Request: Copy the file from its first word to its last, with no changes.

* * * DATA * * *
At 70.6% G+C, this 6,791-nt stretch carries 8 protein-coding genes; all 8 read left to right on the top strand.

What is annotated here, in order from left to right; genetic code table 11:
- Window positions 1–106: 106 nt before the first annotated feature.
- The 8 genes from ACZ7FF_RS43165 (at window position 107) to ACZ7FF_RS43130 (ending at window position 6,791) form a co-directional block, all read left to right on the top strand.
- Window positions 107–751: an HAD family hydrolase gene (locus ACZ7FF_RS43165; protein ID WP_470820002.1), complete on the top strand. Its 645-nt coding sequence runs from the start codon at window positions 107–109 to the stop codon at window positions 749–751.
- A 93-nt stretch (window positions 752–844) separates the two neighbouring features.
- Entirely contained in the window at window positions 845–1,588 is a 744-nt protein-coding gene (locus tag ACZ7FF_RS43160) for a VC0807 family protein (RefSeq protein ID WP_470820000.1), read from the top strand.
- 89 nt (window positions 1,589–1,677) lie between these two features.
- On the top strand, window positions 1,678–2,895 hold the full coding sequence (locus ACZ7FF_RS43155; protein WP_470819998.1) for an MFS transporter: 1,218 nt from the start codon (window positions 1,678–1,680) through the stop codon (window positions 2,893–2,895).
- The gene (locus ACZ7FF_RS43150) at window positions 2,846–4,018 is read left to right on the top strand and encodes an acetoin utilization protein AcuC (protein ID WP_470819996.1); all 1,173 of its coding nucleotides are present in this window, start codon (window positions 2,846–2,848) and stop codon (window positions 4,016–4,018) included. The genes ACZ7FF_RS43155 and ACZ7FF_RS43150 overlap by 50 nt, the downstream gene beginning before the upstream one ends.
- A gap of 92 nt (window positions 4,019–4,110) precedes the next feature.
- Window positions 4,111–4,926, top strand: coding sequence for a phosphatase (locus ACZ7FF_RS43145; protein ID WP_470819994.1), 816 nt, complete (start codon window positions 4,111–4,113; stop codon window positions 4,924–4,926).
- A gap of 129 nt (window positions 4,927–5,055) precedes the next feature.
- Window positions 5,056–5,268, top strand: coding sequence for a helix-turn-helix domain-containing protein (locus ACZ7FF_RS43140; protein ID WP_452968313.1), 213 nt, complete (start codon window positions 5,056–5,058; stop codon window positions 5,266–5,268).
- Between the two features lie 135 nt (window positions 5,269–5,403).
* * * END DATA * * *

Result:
At 70.6% G+C, this 6,791-nt stretch carries 8 protein-coding genes; all 8 read left to right on the top strand.

What is annotated here, in order from left to right; genetic code table 11:
- Window positions 1–106: 106 nt before the first annotated feature.
- The 8 genes from ACZ7FF_RS43165 (at window position 107) to ACZ7FF_RS43130 (ending at window position 6,791) form a co-directional block, all read left to right on the top strand.
- Window positions 107–751: an HAD family hydrolase gene (locus ACZ7FF_RS43165; protein ID WP_470820002.1), complete on the top strand. Its 645-nt coding sequence runs from the start codon at window positions 107–109 to the stop codon at window positions 749–751.
- A 93-nt stretch (window positions 752–844) separates the two neighbouring features.
- Entirely contained in the window at window positions 845–1,588 is a 744-nt protein-coding gene (locus tag ACZ7FF_RS43160) for a VC0807 family protein (RefSeq protein ID WP_470820000.1), read from the top strand.
- 89 nt (window positions 1,589–1,677) lie between these two features.
- On the top strand, window positions 1,678–2,895 hold the full coding sequence (locus ACZ7FF_RS43155; protein WP_470819998.1) for an MFS transporter: 1,218 nt from the start codon (window positions 1,678–1,680) through the stop codon (window positions 2,893–2,895).
- The gene (locus ACZ7FF_RS43150) at window positions 2,846–4,018 is read left to right on the top strand and encodes an acetoin utilization protein AcuC (protein ID WP_470819996.1); all 1,173 of its coding nucleotides are present in this window, start codon (window positions 2,846–2,848) and stop codon (window positions 4,016–4,018) included. The genes ACZ7FF_RS43155 and ACZ7FF_RS43150 overlap by 50 nt, the downstream gene beginning before the upstream one ends.
- A gap of 92 nt (window positions 4,019–4,110) precedes the next feature.
- Window positions 4,111–4,926, top strand: coding sequence for a phosphatase (locus ACZ7FF_RS43145; protein ID WP_470819994.1), 816 nt, complete (start codon window positions 4,111–4,113; stop codon window positions 4,924–4,926).
- A gap of 129 nt (window positions 4,927–5,055) precedes the next feature.
- Window positions 5,056–5,268, top strand: coding sequence for a helix-turn-helix domain-containing protein (locus ACZ7FF_RS43140; protein ID WP_452968313.1), 213 nt, complete (start codon window positions 5,056–5,058; stop codon window positions 5,266–5,268).
- Between the two features lie 135 nt (window positions 5,269–5,403).